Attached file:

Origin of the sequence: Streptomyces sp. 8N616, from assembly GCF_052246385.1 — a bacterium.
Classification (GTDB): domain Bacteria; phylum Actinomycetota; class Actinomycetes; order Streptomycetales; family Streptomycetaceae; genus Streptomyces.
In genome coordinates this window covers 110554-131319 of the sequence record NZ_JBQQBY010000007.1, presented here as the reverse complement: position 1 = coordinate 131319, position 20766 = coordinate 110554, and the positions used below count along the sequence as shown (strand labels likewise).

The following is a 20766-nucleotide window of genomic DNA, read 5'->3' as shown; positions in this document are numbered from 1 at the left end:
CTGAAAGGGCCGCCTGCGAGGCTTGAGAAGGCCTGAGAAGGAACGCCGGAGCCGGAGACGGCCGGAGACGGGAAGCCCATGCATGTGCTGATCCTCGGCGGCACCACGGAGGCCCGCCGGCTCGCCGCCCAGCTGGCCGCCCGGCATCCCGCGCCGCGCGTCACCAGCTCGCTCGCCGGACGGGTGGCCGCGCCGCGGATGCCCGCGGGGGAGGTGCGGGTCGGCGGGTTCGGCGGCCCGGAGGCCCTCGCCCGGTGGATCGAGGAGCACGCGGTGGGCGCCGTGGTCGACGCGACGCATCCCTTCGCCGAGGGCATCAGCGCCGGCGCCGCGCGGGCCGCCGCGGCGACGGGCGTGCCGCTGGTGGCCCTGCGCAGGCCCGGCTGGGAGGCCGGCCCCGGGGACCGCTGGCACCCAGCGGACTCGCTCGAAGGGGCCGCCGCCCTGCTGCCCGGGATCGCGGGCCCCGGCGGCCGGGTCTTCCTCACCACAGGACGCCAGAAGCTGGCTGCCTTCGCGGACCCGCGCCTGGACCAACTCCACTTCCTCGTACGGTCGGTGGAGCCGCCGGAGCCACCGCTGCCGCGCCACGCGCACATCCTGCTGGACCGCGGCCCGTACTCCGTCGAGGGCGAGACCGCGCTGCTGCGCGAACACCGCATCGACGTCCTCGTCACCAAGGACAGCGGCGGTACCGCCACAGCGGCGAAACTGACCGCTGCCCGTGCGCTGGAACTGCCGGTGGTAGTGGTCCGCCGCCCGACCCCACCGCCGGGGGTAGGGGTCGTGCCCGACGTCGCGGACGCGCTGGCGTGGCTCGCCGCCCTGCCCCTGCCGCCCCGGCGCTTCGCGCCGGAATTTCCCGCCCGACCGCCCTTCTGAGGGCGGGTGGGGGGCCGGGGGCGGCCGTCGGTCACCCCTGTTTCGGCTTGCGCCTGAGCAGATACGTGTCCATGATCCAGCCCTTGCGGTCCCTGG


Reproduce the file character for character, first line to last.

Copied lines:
Origin of the sequence: Streptomyces sp. 8N616, from assembly GCF_052246385.1 — a bacterium.
Classification (GTDB): domain Bacteria; phylum Actinomycetota; class Actinomycetes; order Streptomycetales; family Streptomycetaceae; genus Streptomyces.
In genome coordinates this window covers 110554-131319 of the sequence record NZ_JBQQBY010000007.1, presented here as the reverse complement: position 1 = coordinate 131319, position 20766 = coordinate 110554, and the positions used below count along the sequence as shown (strand labels likewise).

The following is a 20766-nucleotide window of genomic DNA, read 5'->3' as shown; positions in this document are numbered from 1 at the left end:
CTGAAAGGGCCGCCTGCGAGGCTTGAGAAGGCCTGAGAAGGAACGCCGGAGCCGGAGACGGCCGGAGACGGGAAGCCCATGCATGTGCTGATCCTCGGCGGCACCACGGAGGCCCGCCGGCTCGCCGCCCAGCTGGCCGCCCGGCATCCCGCGCCGCGCGTCACCAGCTCGCTCGCCGGACGGGTGGCCGCGCCGCGGATGCCCGCGGGGGAGGTGCGGGTCGGCGGGTTCGGCGGCCCGGAGGCCCTCGCCCGGTGGATCGAGGAGCACGCGGTGGGCGCCGTGGTCGACGCGACGCATCCCTTCGCCGAGGGCATCAGCGCCGGCGCCGCGCGGGCCGCCGCGGCGACGGGCGTGCCGCTGGTGGCCCTGCGCAGGCCCGGCTGGGAGGCCGGCCCCGGGGACCGCTGGCACCCAGCGGACTCGCTCGAAGGGGCCGCCGCCCTGCTGCCCGGGATCGCGGGCCCCGGCGGCCGGGTCTTCCTCACCACAGGACGCCAGAAGCTGGCTGCCTTCGCGGACCCGCGCCTGGACCAACTCCACTTCCTCGTACGGTCGGTGGAGCCGCCGGAGCCACCGCTGCCGCGCCACGCGCACATCCTGCTGGACCGCGGCCCGTACTCCGTCGAGGGCGAGACCGCGCTGCTGCGCGAACACCGCATCGACGTCCTCGTCACCAAGGACAGCGGCGGTACCGCCACAGCGGCGAAACTGACCGCTGCCCGTGCGCTGGAACTGCCGGTGGTAGTGGTCCGCCGCCCGACCCCACCGCCGGGGGTAGGGGTCGTGCCCGACGTCGCGGACGCGCTGGCGTGGCTCGCCGCCCTGCCCCTGCCGCCCCGGCGCTTCGCGCCGGAATTTCCCGCCCGACCGCCCTTCTGAGGGCGGGTGGGGGGCCGGGGGCGGCCGTCGGTCACCCCTGTTTCGGCTTGCGCCTGAGCAGATACGTGTCCATGATCCAGCCCTTGCGGTCCCTGG